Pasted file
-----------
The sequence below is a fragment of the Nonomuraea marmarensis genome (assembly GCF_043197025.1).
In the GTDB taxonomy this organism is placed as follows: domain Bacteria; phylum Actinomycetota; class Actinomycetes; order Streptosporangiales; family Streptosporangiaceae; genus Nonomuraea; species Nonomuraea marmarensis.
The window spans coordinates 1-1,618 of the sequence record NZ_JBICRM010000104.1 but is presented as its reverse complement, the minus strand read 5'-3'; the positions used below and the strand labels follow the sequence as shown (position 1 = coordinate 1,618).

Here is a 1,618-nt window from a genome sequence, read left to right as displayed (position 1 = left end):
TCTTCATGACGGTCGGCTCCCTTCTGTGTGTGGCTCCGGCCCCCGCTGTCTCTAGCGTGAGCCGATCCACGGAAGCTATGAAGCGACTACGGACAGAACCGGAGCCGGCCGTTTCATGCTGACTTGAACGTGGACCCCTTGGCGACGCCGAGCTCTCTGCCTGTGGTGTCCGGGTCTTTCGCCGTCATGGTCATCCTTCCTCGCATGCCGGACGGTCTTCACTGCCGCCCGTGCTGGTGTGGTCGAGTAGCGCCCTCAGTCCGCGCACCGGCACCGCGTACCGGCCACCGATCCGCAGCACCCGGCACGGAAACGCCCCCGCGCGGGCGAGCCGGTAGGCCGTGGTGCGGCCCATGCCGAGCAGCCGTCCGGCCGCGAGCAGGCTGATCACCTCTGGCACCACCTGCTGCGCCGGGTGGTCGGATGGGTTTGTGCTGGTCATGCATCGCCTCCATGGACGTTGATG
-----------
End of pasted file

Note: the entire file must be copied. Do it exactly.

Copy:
The sequence below is a fragment of the Nonomuraea marmarensis genome (assembly GCF_043197025.1).
In the GTDB taxonomy this organism is placed as follows: domain Bacteria; phylum Actinomycetota; class Actinomycetes; order Streptosporangiales; family Streptosporangiaceae; genus Nonomuraea; species Nonomuraea marmarensis.
The window spans coordinates 1-1,618 of the sequence record NZ_JBICRM010000104.1 but is presented as its reverse complement, the minus strand read 5'-3'; the positions used below and the strand labels follow the sequence as shown (position 1 = coordinate 1,618).

Here is a 1,618-nt window from a genome sequence, read left to right as displayed (position 1 = left end):
TCTTCATGACGGTCGGCTCCCTTCTGTGTGTGGCTCCGGCCCCCGCTGTCTCTAGCGTGAGCCGATCCACGGAAGCTATGAAGCGACTACGGACAGAACCGGAGCCGGCCGTTTCATGCTGACTTGAACGTGGACCCCTTGGCGACGCCGAGCTCTCTGCCTGTGGTGTCCGGGTCTTTCGCCGTCATGGTCATCCTTCCTCGCATGCCGGACGGTCTTCACTGCCGCCCGTGCTGGTGTGGTCGAGTAGCGCCCTCAGTCCGCGCACCGGCACCGCGTACCGGCCACCGATCCGCAGCACCCGGCACGGAAACGCCCCCGCGCGGGCGAGCCGGTAGGCCGTGGTGCGGCCCATGCCGAGCAGCCGTCCGGCCGCGAGCAGGCTGATCACCTCTGGCACCACCTGCTGCGCCGGGTGGTCGGATGGGTTTGTGCTGGTCATGCATCGCCTCCATGGACGTTGATG